The Agenda for the Just Third Way and the proposed Capital Homestead Act addresses the alternative to schemes for a basic income for all achieved through tax extraction and the coercive powers of the State.

Within the scope of the proposals, the Federal Reserve would stop monetizing unproductive debt, including bailouts of banks “too big to fail” and Wall Street derivatives speculators, and begin creating an asset-backed currency that could enable every man, woman and child to establish a Capital Homestead Account or “CHA” (a super-IRA or asset tax-shelter for citizens) at their local bank to acquire a growing dividend-bearing stock portfolio to supplement their incomes from work and all other sources of income. The CHA would process an equal allocation of productive credit to every citizen exclusively for purchasing full-dividend payout shares in companies needing funds for growing the economy and creating private sector jobs for local, national and global markets. The shares would be purchased on credit wholly backed by projected “future savings” in the form of new productive capital assets as well as the future marketable goods and services produced by the newly added technology, renewable energy systems, plant, rentable space and infrastructure added to the economy. Risk of default on each stock acquisition loan would be covered by private sector capital credit risk insurance and reinsurance, but would not require citizens to reduce their funds for consumption to purchase shares.

The end result is that citizens would become empowered as owners to meet their own consumption needs and government would become more dependent on economically independent citizens, thus reversing current global trends where all citizens will eventually become dependent for their economic well-being on our only legitimate social monopoly – the State – and whatever elite controls the coercive powers of government.

Support for this article was provided by the Center for Economic and Social Justice (

Trickle-Up Economics

On March 23, 2014, David Cay Johnston writes on Aljazeera America:

Coming out of the Great Recession in 2009, inequality increased dramatically, the opposite of what happened when the Great Depression ended nearly eight decades earlier. Why?

The short answer: When investment returns exceed economic growth, the rich get richer, increasing inequality. So argues Thomas Piketty, a French economist renowned for analyzing incomes reported on tax returns over the last century, in his excellent new book “Capital in the Twenty-First Century.”

The future will be vastly more unequal, Piketty predicts, thanks to tax laws that allow virtually unlimited inheritances to pass from generation to generation. This sort of out-of-control inequality recalls similar class divides in 18th and 19th century France that were reversed only by sharp-edged popular responses.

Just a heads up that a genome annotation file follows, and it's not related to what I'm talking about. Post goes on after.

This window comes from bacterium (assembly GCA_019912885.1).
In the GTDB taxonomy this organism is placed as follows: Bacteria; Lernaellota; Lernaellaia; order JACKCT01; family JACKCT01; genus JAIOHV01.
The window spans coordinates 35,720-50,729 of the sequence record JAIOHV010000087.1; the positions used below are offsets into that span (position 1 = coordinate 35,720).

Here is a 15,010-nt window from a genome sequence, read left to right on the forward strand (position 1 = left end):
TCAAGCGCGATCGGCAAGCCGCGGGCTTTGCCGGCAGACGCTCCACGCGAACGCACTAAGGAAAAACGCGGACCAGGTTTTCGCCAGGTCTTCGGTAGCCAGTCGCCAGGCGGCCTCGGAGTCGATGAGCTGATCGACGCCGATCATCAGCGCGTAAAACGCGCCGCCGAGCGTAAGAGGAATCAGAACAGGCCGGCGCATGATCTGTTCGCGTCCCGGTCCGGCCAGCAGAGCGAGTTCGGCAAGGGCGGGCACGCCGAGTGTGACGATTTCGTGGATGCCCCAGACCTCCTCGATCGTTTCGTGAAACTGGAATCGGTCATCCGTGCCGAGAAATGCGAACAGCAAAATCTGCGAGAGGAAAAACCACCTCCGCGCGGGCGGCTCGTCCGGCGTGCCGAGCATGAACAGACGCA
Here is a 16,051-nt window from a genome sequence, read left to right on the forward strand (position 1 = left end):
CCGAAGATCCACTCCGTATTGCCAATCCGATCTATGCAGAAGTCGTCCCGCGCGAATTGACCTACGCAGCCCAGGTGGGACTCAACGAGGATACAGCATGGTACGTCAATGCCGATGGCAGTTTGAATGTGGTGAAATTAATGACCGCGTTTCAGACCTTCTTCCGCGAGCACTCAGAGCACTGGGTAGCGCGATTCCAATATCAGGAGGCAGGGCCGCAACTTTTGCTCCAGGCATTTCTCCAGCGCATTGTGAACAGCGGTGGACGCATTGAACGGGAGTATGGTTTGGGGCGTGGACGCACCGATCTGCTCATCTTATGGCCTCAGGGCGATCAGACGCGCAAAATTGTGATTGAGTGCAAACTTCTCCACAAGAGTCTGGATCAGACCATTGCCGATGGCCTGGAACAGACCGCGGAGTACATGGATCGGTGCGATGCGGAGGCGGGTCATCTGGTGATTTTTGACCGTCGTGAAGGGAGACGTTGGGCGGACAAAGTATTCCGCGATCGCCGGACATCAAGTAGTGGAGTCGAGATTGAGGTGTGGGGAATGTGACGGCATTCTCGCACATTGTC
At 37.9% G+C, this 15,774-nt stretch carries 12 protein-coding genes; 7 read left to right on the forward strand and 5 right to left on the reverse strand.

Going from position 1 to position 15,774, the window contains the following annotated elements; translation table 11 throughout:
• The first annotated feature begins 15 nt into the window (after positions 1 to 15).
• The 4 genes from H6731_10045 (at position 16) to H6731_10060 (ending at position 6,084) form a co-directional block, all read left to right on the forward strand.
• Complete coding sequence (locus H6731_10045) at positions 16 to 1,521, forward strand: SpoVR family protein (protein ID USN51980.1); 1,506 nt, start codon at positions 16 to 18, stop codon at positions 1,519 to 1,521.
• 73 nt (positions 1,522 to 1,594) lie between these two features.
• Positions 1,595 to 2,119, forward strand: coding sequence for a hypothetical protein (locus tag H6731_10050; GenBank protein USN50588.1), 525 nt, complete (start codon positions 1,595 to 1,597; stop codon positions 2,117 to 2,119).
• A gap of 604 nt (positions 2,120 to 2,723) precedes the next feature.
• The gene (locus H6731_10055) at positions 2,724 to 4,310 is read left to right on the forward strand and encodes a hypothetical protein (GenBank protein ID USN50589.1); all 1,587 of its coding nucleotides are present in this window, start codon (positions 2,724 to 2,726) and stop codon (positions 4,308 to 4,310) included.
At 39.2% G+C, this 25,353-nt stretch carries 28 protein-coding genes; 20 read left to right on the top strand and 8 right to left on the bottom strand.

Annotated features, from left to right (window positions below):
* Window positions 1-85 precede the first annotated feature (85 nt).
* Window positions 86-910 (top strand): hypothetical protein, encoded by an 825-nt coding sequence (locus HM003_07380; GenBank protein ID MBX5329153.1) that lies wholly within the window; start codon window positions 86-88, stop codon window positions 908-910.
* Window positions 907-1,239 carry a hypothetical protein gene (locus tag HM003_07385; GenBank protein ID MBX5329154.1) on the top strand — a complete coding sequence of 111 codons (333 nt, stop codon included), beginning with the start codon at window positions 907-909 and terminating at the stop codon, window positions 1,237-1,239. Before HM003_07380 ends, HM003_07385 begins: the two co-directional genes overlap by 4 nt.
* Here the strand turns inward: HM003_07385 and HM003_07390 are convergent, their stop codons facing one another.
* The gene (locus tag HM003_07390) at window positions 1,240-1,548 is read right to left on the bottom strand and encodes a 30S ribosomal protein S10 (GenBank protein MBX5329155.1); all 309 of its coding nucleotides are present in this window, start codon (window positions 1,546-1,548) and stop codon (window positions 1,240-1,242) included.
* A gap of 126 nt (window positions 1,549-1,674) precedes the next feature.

The good news is that such increasing inequality is not inevitable. Piketty shows that the degree of inequality results not from natural forces or individual choices but from government policy. This is comforting to those of us who been making this argument for years, especially since even The Economist, that staid British magazine devoted to the interests of the investor class, has embraced Piketty’s theory.

Capital accumulation

Piketty’s fully developed argument is backed by careful analysis of official data and supplemented by his brilliant use of economic facts pulled from classics of 19th century literature. To his credit, he offers an easy-to-follow model to explain how, even when economic growth is weak, the rich can get richer while the rest of us find ourselves worse off.

When an economy grows at 1 percent annually but investment returns are 5 percent, the already wealthy need to reinvest only a fifth of their gains for their fortunes to grow at the same rate as the overall economy. The rest can be spent on a sumptuous lifestyle.

Since by definition the very rich do not need to consume 80 percent of their incomes — the portion by which investment returns exceed the growth of the economy in Piketty’s model — they can reinvest most of their annual gains in the market.  Over time this accumulating capital will snowball.

The official American income numbers, crunched by Piketty and his sometime colleague Emmanuel Saez, show that in the 21st century wealth and income increases are almost all taking place among the tiniest sliver of the wealthiest and highest-earning. This trend emerged in the mid-1970s, accelerated under Reaganism and took off like a rocket after the tax cuts and anti-regulatory policies of the George W. Bush administration.

The top 1 percent of Americans raked in 95 cents out of every dollar of increased income from 2009, when the Great Recession officially ended, through 2012. Almost a third of the entire national increase went to just 16,000 households, the top 1 percent of the top 1 percent, Piketty and Saez’s analysis of IRS data shows.

By contrast, in 1934, the year after the Great Depression officially ended, the 1 percent of the 1 percent saw their incomes slip by 3.4 percent.

The income changes for the vast majority are just as revealing. The bottom 90 percent saw their average incomes rise 8.8 percent in 1934 over the prior year, while in 2012 the same statistical group had to get by on 15.7 percent less than in 2009.

In showing the crucial role of government policy in the distribution of wealth and income, Piketty throws the proposals by many conservatives and billionaires to end all taxes on capital into proper perspective. The Steve Forbes flat tax, for example, would levy wages and business profits, but not capital gains, dividends or interest, meaning that the already rich could live tax-free while workers would bear the full burden of government.